While doctors, scientists, and aristocratic scholars could petition the Congregation of the Index to hold banned books in their private libraries, ordinary men and women in Catholic Europe had no such recourse. Some banned topics—such as forms of occult magic like divination, astrology, and hermeticism—were especially popular among elite scholars, yet laypeople couldn’t use scriptural amulets or charms for medical cures or good fortune. The Bible was translated by Catholic scholars into Polish, German, Hungarian, and Arabic, for use in conversion. But ordinary Italians were not authorized by the church to read a Bible in their own language until 1757.

The Index of 1559 was seventy pages long. By 1664 the Roman Index was four hundred pages; at the beginning of the eighteenth century, the Spanish Index reached a sprawling two thousand pages. Once, an Inquisition officer could carry a copy of the Index while he sniffed around the cargo unloaded on the docks in Lisbon or Naples. (Venetian booksellers were in the habit of dumping contraband books in the canal on the approach of priests.) Now the Index was a great unwieldy thing, able to be consulted only in scholarly reference libraries.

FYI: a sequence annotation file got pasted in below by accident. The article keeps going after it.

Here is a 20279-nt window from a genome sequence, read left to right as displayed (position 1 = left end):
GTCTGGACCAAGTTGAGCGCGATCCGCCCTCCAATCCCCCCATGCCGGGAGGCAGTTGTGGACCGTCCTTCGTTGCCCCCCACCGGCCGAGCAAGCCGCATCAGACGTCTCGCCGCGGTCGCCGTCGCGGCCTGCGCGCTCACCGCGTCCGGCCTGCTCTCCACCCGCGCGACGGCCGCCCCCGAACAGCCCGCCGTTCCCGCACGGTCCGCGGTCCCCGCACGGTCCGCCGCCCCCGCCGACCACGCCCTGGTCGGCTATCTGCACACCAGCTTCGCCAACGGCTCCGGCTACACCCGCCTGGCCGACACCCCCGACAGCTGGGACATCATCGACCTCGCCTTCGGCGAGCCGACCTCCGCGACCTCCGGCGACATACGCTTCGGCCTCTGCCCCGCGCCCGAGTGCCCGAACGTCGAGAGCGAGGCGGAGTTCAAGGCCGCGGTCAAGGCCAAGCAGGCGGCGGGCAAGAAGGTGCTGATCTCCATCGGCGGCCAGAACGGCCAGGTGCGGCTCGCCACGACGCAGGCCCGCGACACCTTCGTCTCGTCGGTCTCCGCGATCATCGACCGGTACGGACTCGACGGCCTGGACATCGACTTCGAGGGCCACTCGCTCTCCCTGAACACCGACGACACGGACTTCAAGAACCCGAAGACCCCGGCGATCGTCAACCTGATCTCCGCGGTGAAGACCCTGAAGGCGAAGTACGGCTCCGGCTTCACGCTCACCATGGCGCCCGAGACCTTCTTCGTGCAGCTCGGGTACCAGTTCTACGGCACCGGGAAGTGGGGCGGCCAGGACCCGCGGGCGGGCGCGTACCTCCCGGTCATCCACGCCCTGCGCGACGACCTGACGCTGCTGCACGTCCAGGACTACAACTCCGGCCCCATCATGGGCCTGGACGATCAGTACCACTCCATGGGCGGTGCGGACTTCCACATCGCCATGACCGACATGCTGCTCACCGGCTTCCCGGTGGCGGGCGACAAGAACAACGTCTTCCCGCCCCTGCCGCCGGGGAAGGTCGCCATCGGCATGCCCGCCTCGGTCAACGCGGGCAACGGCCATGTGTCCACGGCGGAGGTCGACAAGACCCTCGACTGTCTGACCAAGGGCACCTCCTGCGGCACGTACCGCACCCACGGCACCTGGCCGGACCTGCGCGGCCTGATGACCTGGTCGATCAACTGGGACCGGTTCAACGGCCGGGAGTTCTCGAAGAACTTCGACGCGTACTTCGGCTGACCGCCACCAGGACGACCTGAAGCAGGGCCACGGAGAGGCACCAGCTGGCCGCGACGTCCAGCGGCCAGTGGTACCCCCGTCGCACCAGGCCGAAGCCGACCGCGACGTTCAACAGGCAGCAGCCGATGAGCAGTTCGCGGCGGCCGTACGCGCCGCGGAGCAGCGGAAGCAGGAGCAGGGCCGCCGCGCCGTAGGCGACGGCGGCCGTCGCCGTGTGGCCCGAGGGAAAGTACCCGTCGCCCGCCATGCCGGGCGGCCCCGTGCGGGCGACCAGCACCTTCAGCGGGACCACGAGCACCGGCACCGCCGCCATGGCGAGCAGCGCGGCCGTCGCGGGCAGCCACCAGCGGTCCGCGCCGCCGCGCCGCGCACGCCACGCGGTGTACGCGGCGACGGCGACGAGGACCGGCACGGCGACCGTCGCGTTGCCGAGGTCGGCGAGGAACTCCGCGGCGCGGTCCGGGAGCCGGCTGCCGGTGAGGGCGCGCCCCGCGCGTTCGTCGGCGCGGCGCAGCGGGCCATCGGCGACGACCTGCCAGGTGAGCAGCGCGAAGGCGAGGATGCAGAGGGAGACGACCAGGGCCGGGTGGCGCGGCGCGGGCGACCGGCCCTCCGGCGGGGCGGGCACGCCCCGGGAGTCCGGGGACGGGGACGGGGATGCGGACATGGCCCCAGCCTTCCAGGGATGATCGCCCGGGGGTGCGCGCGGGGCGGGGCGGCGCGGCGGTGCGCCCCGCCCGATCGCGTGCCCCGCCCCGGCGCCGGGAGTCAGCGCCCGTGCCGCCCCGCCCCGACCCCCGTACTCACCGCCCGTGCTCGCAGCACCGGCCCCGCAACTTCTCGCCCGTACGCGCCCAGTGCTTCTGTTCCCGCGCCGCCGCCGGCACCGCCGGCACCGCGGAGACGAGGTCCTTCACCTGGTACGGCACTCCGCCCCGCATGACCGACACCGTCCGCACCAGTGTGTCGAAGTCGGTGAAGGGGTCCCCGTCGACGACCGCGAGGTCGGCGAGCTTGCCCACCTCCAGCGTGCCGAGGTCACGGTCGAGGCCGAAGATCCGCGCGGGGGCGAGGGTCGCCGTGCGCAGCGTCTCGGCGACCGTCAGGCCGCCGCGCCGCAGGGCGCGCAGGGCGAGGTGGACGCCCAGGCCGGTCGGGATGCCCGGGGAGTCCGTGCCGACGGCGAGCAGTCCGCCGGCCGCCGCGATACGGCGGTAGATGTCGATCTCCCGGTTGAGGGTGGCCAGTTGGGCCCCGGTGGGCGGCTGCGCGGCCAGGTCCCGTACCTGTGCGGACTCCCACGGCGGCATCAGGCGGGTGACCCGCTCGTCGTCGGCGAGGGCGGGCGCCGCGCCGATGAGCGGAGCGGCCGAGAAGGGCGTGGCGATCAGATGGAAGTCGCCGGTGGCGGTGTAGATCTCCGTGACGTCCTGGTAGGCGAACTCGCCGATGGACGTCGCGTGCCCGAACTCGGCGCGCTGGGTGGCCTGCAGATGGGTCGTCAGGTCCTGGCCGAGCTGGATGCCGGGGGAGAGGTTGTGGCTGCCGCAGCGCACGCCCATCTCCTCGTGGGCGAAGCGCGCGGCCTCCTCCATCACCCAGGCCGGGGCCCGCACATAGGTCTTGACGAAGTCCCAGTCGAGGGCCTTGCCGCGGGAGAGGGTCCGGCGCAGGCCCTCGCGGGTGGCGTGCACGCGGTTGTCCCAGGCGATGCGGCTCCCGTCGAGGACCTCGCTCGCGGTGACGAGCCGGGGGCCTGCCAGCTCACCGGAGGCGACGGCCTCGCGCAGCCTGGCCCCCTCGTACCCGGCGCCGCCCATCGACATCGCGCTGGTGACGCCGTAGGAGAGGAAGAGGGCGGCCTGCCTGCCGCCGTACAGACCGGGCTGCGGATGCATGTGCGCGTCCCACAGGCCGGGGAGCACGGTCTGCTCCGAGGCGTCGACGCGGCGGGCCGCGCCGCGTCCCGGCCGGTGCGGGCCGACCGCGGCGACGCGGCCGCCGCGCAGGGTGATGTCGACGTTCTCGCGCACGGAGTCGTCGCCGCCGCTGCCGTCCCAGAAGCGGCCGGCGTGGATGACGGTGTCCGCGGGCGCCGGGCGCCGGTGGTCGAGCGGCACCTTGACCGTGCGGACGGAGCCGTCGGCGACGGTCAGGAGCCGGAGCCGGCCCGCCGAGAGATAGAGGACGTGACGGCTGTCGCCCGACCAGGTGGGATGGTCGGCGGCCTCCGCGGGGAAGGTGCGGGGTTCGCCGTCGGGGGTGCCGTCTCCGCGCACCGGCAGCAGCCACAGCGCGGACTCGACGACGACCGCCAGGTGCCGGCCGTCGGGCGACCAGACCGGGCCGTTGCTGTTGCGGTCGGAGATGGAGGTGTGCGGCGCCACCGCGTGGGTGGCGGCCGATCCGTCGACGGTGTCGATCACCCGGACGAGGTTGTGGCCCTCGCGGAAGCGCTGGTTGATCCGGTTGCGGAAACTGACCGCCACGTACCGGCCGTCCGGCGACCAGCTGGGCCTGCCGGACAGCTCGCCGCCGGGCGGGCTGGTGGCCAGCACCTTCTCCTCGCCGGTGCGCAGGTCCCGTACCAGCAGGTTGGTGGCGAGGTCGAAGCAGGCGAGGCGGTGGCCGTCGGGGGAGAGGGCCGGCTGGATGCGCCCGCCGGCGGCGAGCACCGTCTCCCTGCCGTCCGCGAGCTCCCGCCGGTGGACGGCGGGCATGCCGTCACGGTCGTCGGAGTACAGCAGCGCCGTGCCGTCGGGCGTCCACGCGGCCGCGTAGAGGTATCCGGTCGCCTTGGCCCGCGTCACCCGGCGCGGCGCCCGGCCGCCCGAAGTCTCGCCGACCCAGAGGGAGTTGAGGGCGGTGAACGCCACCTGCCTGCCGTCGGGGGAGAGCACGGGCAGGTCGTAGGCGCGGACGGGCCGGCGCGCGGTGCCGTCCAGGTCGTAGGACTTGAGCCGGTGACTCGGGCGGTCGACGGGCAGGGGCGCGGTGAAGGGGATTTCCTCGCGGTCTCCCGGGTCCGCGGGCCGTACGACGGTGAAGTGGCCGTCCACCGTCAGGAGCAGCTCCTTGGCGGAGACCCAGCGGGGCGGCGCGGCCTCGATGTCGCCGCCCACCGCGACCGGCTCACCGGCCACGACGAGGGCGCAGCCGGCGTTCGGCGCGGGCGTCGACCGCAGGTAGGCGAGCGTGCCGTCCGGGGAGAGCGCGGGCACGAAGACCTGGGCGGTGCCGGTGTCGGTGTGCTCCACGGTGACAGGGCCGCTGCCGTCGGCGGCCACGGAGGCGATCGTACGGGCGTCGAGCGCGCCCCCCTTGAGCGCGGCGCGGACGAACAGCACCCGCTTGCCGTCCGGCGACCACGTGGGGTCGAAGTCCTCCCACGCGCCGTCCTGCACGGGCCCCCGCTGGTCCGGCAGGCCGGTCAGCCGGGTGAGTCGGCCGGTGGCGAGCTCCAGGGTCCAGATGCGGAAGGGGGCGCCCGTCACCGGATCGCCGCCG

The totalizing ambitions of the scholar-censors in this period approaches a kind of Borgesian absurdity. After many years of argument among Catholic theologians about the finer points of free will and salvation (a sensitive topic since Luther), and after the creation of a papal office (the Congregation on the Assistance of Grace) specifically to deal with the debate, one pope after another simply gave up. First Clement VIII and then Paul V were defeated by the controversy and banned any further debate of free will. All books dealing with the so-called De Auxiliis controversy were censored. Censorship had become the domain of the Catholic scholar, and now the Catholic scholars were censoring themselves.